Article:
TECH QUICKIE – Spark and Fuel Cut Patterns
Why do I want this?
Depending on your application, there are a few reasons but the long and the short of it is that by default, the ECU blends from the normal RPM limit to the ultimate RPM limit but only by cutting the spark and you have no control over how it blends. If you define your own patterns, you can cut spark, fuel or both and control when they are cut.
Got an example?
Mechanical sympathy. We’ve all got that customer who eats through gearboxes like they’re going out of fashion. That same customer probably likes to bounce it off the limiter at every opportunity too and those con rods are probably about ready for some fresh air. By defining custom cut patterns, you can take into account how aggressively the engine accelerates to the limit you want and ease that customer into the redline, making the bounce a bit more gentle. For engines where the drop-off of torque is the reason for the limit, you might not need this but for engines that want to accelerate hard beyond the limit of the rod bolts or the valve train, it’s quite useful!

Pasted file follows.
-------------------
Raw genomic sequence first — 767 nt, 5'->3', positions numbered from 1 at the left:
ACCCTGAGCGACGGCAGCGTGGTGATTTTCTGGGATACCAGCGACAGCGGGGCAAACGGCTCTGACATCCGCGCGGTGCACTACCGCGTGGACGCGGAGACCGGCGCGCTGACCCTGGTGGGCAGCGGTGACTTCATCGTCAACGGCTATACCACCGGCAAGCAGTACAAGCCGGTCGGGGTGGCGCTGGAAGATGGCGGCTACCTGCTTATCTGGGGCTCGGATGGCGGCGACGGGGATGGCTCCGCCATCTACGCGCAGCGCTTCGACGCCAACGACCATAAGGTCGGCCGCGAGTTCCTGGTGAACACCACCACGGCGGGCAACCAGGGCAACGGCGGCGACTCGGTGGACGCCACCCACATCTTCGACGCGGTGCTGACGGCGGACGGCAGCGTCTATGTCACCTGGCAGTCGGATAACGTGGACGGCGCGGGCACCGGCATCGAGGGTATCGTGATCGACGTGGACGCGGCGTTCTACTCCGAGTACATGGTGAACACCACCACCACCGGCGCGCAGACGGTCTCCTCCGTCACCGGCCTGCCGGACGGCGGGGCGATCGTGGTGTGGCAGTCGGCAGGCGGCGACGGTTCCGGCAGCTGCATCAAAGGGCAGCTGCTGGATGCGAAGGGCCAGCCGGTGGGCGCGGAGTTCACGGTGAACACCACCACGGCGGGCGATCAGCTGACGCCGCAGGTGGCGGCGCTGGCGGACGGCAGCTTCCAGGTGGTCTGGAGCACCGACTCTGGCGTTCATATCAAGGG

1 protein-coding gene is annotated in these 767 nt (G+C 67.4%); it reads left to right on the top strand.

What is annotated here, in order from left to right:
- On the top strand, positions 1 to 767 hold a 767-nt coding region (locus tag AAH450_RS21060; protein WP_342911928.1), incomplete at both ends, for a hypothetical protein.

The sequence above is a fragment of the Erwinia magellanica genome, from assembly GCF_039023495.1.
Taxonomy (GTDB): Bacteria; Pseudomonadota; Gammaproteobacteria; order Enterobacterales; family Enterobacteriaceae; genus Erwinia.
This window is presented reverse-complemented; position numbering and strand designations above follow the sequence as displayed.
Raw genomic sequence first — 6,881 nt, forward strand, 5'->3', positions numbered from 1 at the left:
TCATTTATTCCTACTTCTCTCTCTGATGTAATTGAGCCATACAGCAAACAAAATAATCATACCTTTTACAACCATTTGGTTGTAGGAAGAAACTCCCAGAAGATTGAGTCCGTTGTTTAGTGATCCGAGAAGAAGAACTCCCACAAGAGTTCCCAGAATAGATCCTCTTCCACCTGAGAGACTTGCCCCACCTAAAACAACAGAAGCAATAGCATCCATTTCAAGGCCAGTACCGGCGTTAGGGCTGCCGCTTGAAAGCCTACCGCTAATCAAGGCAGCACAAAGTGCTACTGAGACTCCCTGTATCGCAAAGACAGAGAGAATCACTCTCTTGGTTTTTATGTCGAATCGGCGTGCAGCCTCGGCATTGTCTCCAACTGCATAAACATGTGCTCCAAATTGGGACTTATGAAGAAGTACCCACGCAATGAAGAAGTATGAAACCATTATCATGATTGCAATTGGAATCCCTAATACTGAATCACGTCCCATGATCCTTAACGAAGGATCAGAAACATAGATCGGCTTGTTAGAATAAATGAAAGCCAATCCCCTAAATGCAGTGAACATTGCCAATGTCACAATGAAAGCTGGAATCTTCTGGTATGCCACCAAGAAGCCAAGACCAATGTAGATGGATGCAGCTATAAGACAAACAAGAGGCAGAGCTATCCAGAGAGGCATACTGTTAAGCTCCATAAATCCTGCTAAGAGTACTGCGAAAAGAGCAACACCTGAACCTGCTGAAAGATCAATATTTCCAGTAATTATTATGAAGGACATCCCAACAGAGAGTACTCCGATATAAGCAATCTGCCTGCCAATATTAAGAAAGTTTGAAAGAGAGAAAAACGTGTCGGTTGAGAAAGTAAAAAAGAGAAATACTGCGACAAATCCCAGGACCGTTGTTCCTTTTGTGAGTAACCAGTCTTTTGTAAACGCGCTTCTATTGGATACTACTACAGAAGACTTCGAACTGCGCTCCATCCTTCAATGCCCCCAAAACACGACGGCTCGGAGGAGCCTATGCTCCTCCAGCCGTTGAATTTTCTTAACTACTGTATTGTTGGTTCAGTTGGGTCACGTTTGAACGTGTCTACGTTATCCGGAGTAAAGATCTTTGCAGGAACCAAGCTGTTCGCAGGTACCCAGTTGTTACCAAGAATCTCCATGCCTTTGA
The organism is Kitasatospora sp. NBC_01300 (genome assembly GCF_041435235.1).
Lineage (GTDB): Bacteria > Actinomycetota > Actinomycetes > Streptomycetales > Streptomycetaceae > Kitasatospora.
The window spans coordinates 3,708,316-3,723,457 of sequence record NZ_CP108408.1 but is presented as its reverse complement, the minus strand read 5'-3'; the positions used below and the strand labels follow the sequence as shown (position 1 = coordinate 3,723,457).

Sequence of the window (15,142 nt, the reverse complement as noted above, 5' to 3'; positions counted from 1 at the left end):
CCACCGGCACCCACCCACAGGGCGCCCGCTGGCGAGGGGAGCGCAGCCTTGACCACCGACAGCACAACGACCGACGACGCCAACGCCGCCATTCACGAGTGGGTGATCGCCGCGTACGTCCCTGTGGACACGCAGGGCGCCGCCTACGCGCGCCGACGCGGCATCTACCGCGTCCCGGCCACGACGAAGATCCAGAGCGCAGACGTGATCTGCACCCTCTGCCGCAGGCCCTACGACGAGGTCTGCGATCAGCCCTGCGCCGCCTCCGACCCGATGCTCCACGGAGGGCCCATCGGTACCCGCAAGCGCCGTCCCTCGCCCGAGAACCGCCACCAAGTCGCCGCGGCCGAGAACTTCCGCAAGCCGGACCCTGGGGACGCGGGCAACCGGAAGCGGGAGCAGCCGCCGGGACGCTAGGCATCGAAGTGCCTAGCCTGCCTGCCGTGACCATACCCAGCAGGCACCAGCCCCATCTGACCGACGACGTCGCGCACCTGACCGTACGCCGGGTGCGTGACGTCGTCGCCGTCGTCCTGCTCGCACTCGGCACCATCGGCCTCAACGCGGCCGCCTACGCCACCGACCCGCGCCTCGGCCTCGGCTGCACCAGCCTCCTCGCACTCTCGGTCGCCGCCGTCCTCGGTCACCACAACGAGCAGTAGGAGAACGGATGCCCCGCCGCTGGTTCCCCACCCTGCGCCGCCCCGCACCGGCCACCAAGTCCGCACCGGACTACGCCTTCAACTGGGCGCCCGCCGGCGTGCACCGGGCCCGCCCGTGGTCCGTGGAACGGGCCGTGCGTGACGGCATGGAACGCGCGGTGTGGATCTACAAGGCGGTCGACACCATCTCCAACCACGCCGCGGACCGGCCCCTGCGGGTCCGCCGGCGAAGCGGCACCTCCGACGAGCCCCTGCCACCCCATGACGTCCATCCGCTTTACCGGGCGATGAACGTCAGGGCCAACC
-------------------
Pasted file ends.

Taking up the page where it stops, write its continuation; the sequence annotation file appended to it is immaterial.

Another, niche, example would be launch control with a massive turbo. The same custom patterns used for RPM limit cutting can be used for launch control cut and if you need to build boost in a massive turbo but don’t want it fuelling so much that the exhaust manifold explodes…boom, custom cut patterns to the rescue.
How do I do it?
Firstly, set your RPM limits up as you normally would in general engine settings. Then head to general engine settings 2 and activate RPM limit by cut pattern – the makes the ECU ignore the soft “normal limit” in general engine settings but not the “ultimate limit”. You can then define a range of five RPM increments which will be your soft limit (you must define all 5). Once you’ve done that, head to spark and fuel cut patterns (under essential map settings) and define your cut patterns for those RPMs. Each box represents 1 spark/injection event. The first box is the first event to occur after the RPM limit has been breached. Subsequent boxes are then in firing order. So, for example, cut pattern 1 on a 4 cylinder engine could be like this: you’d cut box 1, skip 4, cut, skip 4, cut, skip 4, cut. This would give you a rolling 1 cylinder cut. By skipping 4, you move to the next cylinder, if you only skipped 3, you’d be cutting the same cylinder over and over.